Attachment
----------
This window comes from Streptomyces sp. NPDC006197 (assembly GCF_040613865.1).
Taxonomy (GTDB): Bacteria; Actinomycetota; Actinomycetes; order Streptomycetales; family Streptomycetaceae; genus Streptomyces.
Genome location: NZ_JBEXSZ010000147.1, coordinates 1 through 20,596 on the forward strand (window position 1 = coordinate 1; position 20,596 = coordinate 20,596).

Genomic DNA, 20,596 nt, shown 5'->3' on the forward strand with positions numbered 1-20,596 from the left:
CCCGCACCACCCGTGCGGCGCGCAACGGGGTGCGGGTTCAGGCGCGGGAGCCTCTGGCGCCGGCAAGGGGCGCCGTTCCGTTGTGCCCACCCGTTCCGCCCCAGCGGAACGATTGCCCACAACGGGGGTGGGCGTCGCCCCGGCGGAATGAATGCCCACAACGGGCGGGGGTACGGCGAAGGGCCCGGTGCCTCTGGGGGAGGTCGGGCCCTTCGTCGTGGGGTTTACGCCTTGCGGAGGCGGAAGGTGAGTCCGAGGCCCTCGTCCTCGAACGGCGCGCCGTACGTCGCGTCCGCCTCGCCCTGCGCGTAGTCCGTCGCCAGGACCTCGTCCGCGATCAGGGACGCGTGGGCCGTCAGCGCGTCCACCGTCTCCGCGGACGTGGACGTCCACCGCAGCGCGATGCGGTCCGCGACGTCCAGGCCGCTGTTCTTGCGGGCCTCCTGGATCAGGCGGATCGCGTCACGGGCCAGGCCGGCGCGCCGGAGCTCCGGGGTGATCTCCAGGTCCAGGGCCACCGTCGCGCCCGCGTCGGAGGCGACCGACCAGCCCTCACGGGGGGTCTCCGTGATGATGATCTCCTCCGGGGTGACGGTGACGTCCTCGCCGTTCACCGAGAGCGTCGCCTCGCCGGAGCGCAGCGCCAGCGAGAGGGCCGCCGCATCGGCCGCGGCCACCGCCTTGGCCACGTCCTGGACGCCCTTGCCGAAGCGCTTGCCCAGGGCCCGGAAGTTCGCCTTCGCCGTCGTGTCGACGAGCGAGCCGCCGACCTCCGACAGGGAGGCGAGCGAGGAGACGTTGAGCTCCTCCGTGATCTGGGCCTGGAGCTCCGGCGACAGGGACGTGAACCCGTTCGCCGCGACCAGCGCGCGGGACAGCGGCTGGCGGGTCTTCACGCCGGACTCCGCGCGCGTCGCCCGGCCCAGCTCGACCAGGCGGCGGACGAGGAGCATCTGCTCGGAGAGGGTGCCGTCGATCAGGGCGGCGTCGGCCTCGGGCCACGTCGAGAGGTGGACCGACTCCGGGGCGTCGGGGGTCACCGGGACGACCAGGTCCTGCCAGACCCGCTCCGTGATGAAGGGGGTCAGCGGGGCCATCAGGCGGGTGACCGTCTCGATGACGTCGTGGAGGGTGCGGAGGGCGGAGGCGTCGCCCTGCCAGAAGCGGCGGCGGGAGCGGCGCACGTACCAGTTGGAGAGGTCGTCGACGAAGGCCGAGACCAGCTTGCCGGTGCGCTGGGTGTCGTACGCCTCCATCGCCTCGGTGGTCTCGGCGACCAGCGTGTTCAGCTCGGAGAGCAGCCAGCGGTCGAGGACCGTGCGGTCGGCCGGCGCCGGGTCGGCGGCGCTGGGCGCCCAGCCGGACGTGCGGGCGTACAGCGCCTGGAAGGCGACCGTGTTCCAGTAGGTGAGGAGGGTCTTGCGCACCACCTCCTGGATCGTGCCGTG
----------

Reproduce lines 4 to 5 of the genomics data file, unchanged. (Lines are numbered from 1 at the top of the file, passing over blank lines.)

Genomic DNA, 20,596 nt, shown 5'->3' on the forward strand with positions numbered 1-20,596 from the left:
CCCGCACCACCCGTGCGGCGCGCAACGGGGTGCGGGTTCAGGCGCGGGAGCCTCTGGCGCCGGCAAGGGGCGCCGTTCCGTTGTGCCCACCCGTTCCGCCCCAGCGGAACGATTGCCCACAACGGGGGTGGGCGTCGCCCCGGCGGAATGAATGCCCACAACGGGCGGGGGTACGGCGAAGGGCCCGGTGCCTCTGGGGGAGGTCGGGCCCTTCGTCGTGGGGTTTACGCCTTGCGGAGGCGGAAGGTGAGTCCGAGGCCCTCGTCCTCGAACGGCGCGCCGTACGTCGCGTCCGCCTCGCCCTGCGCGTAGTCCGTCGCCAGGACCTCGTCCGCGATCAGGGACGCGTGGGCCGTCAGCGCGTCCACCGTCTCCGCGGACGTGGACGTCCACCGCAGCGCGATGCGGTCCGCGACGTCCAGGCCGCTGTTCTTGCGGGCCTCCTGGATCAGGCGGATCGCGTCACGGGCCAGGCCGGCGCGCCGGAGCTCCGGGGTGATCTCCAGGTCCAGGGCCACCGTCGCGCCCGCGTCGGAGGCGACCGACCAGCCCTCACGGGGGGTCTCCGTGATGATGATCTCCTCCGGGGTGACGGTGACGTCCTCGCCGTTCACCGAGAGCGTCGCCTCGCCGGAGCGCAGCGCCAGCGAGAGGGCCGCCGCATCGGCCGCGGCCACCGCCTTGGCCACGTCCTGGACGCCCTTGCCGAAGCGCTTGCCCAGGGCCCGGAAGTTCGCCTTCGCCGTCGTGTCGACGAGCGAGCCGCCGACCTCCGACAGGGAGGCGAGCGAGGAGACGTTGAGCTCCTCCGTGATCTGGGCCTGGAGCTCCGGCGACAGGGACGTGAACCCGTTCGCCGCGACCAGCGCGCGGGACAGCGGCTGGCGGGTCTTCACGCCGGACTCCGCGCGCGTCGCCCGGCCCAGCTCGACCAGGCGGCGGACGAGGAGCATCTGCTCGGAGAGGGTGCCGTCGATCAGGGCGGCGTCGGCCTCGGGCCACGTCGAGAGGTGGACCGACTCCGGGGCGTCGGGGGTCACCGGGACGACCAGGTCCTGCCAGACCCGCTCCGTGATGAAGGGGGTCAGCGGGGCCATCAGGCGGGTGACCGTCTCGATGACGTCGTGGAGGGTGCGGAGGGCGGAGGCGTCGCCCTGCCAGAAGCGGCGGCGGGAGCGGCGCACGTACCAGTTGGAGAGGTCGTCGACGAAGGCCGAGACCAGCTTGCCGGTGCGCTGGGTGTCGTACGCCTCCATCGCCTCGGTGGTCTCGGCGACCAGCGTGTTCAGCTCGGAGAGCAGCCAGCGGTCGAGGACCGTGCGGTCGGCCGGCGCCGGGTCGGCGGCGCTGGGCGCCCAGCCGGACGTGCGGGCGTACAGCGCCTGGAAGGCGACCGTGTTCCAGTAGGTGAGGAGGGTCTTGCGCACCACCTCCTGGATCGTGCCGTG